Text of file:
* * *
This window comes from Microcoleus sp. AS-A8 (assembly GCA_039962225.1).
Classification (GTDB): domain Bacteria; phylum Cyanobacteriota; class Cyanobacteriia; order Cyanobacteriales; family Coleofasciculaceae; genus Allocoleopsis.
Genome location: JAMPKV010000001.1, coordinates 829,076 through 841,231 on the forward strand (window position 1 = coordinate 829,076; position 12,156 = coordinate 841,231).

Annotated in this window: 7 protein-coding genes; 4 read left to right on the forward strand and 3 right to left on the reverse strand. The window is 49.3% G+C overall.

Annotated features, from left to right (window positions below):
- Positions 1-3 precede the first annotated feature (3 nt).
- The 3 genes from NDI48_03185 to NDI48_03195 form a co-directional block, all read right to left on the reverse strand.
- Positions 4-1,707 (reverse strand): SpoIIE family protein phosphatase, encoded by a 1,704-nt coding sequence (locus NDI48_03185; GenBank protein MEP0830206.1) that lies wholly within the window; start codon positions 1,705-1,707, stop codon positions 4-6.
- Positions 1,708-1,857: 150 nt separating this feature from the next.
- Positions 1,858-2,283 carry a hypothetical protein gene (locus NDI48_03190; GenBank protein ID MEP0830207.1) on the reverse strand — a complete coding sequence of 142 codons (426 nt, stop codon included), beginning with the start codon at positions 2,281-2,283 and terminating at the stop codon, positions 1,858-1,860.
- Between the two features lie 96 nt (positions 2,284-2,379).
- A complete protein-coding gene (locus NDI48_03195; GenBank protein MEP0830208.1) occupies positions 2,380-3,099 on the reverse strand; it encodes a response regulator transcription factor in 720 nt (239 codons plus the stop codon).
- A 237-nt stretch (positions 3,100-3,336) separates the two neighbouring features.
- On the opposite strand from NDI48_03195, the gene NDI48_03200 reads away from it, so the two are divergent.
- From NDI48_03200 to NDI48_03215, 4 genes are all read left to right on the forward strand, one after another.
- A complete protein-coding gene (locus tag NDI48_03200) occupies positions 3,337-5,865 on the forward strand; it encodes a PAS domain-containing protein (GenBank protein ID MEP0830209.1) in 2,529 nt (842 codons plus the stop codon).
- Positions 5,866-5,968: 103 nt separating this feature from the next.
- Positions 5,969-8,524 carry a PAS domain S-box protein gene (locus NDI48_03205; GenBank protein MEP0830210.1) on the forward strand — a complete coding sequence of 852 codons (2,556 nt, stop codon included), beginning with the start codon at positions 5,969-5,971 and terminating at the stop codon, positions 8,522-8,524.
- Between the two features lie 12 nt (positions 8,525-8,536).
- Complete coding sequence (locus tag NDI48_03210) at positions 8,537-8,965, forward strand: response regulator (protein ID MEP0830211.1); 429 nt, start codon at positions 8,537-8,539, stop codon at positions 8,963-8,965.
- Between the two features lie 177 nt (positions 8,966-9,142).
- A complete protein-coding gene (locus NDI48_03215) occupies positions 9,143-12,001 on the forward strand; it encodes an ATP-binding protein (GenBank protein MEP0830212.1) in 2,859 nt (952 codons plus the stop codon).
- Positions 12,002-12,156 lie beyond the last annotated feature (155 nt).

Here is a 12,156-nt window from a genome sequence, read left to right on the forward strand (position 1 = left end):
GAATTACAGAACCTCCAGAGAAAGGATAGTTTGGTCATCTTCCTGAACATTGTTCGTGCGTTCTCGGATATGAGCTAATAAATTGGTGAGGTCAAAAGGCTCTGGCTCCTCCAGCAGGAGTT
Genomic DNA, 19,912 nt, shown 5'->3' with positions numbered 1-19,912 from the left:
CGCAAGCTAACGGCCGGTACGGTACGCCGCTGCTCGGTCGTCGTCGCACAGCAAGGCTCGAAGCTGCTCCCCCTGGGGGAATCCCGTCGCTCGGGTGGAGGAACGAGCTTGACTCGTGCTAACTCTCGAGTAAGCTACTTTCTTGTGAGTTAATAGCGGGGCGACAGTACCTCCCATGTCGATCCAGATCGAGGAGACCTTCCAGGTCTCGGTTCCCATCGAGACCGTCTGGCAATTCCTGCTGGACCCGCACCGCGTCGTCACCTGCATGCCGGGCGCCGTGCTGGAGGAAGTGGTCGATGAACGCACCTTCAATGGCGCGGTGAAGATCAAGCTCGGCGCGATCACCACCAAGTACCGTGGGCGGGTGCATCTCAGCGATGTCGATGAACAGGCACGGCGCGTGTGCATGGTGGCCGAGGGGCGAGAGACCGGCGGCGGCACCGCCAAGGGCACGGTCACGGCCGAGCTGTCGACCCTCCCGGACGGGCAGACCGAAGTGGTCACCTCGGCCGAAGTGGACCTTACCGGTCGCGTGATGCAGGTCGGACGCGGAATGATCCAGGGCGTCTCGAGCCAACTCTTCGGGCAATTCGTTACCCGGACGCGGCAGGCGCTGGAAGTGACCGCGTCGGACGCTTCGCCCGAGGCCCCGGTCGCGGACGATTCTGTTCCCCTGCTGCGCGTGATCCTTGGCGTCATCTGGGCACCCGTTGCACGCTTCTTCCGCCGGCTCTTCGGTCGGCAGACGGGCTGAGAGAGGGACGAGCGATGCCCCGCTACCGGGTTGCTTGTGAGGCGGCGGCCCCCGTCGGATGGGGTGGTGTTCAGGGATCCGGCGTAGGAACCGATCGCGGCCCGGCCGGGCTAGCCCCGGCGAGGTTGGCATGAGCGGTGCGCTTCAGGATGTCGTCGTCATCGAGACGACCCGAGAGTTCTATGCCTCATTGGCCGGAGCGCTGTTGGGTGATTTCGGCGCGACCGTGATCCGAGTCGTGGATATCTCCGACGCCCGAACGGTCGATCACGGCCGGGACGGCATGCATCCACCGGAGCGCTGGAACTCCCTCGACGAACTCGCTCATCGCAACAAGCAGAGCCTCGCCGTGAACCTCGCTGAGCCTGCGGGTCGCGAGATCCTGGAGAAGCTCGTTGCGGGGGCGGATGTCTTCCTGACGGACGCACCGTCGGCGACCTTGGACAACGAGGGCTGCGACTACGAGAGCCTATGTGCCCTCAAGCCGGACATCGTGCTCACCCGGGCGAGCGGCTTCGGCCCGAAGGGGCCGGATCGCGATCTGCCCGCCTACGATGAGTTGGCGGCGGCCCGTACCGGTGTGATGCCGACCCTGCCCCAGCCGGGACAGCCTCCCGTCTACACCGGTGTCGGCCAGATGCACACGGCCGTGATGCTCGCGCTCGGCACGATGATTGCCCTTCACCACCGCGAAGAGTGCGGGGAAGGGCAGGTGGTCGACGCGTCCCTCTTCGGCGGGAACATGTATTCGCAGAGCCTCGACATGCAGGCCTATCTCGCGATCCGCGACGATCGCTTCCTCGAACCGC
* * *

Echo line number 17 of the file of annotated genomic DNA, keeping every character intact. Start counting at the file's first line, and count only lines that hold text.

- Positions 5,866-5,968: 103 nt separating this feature from the next.